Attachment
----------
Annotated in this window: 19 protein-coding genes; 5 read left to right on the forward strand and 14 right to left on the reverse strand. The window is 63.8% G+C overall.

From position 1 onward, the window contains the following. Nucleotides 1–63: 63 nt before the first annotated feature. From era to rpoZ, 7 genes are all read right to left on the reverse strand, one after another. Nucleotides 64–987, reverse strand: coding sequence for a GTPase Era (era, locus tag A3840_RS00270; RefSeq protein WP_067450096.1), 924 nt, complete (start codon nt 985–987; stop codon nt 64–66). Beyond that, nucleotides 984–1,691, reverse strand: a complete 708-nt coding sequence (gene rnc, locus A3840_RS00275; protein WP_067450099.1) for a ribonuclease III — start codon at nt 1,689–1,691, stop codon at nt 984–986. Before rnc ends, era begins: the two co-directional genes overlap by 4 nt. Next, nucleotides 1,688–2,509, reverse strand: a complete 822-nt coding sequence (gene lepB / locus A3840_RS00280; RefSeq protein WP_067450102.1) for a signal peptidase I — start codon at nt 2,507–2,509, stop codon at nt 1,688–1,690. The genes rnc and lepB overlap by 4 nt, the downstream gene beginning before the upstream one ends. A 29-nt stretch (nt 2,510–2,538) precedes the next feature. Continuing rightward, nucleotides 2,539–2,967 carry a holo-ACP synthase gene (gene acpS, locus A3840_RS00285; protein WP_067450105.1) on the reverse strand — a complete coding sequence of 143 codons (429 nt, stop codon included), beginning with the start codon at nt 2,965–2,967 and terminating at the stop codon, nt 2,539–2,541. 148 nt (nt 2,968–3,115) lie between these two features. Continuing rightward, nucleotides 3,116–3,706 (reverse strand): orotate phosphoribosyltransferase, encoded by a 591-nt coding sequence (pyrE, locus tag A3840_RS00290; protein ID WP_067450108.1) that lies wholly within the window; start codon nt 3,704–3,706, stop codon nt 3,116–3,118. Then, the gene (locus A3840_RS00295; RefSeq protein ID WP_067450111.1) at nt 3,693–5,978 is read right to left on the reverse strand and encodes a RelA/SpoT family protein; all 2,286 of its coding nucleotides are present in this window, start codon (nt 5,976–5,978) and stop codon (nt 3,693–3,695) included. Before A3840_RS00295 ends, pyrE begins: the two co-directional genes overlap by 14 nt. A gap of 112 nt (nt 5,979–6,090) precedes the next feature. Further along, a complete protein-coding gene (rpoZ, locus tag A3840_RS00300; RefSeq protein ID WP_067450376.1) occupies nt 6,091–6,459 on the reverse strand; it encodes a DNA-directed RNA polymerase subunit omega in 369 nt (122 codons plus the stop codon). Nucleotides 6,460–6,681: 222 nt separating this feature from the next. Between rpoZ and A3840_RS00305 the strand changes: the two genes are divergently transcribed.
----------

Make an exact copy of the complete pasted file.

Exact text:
Annotated in this window: 19 protein-coding genes; 5 read left to right on the forward strand and 14 right to left on the reverse strand. The window is 63.8% G+C overall.

From position 1 onward, the window contains the following. Nucleotides 1–63: 63 nt before the first annotated feature. From era to rpoZ, 7 genes are all read right to left on the reverse strand, one after another. Nucleotides 64–987, reverse strand: coding sequence for a GTPase Era (era, locus tag A3840_RS00270; RefSeq protein WP_067450096.1), 924 nt, complete (start codon nt 985–987; stop codon nt 64–66). Beyond that, nucleotides 984–1,691, reverse strand: a complete 708-nt coding sequence (gene rnc, locus A3840_RS00275; protein WP_067450099.1) for a ribonuclease III — start codon at nt 1,689–1,691, stop codon at nt 984–986. Before rnc ends, era begins: the two co-directional genes overlap by 4 nt. Next, nucleotides 1,688–2,509, reverse strand: a complete 822-nt coding sequence (gene lepB / locus A3840_RS00280; RefSeq protein WP_067450102.1) for a signal peptidase I — start codon at nt 2,507–2,509, stop codon at nt 1,688–1,690. The genes rnc and lepB overlap by 4 nt, the downstream gene beginning before the upstream one ends. A 29-nt stretch (nt 2,510–2,538) precedes the next feature. Continuing rightward, nucleotides 2,539–2,967 carry a holo-ACP synthase gene (gene acpS, locus A3840_RS00285; protein WP_067450105.1) on the reverse strand — a complete coding sequence of 143 codons (429 nt, stop codon included), beginning with the start codon at nt 2,965–2,967 and terminating at the stop codon, nt 2,539–2,541. 148 nt (nt 2,968–3,115) lie between these two features. Continuing rightward, nucleotides 3,116–3,706 (reverse strand): orotate phosphoribosyltransferase, encoded by a 591-nt coding sequence (pyrE, locus tag A3840_RS00290; protein ID WP_067450108.1) that lies wholly within the window; start codon nt 3,704–3,706, stop codon nt 3,116–3,118. Then, the gene (locus A3840_RS00295; RefSeq protein ID WP_067450111.1) at nt 3,693–5,978 is read right to left on the reverse strand and encodes a RelA/SpoT family protein; all 2,286 of its coding nucleotides are present in this window, start codon (nt 5,976–5,978) and stop codon (nt 3,693–3,695) included. Before A3840_RS00295 ends, pyrE begins: the two co-directional genes overlap by 14 nt. A gap of 112 nt (nt 5,979–6,090) precedes the next feature. Further along, a complete protein-coding gene (rpoZ, locus tag A3840_RS00300; RefSeq protein ID WP_067450376.1) occupies nt 6,091–6,459 on the reverse strand; it encodes a DNA-directed RNA polymerase subunit omega in 369 nt (122 codons plus the stop codon). Nucleotides 6,460–6,681: 222 nt separating this feature from the next. Between rpoZ and A3840_RS00305 the strand changes: the two genes are divergently transcribed.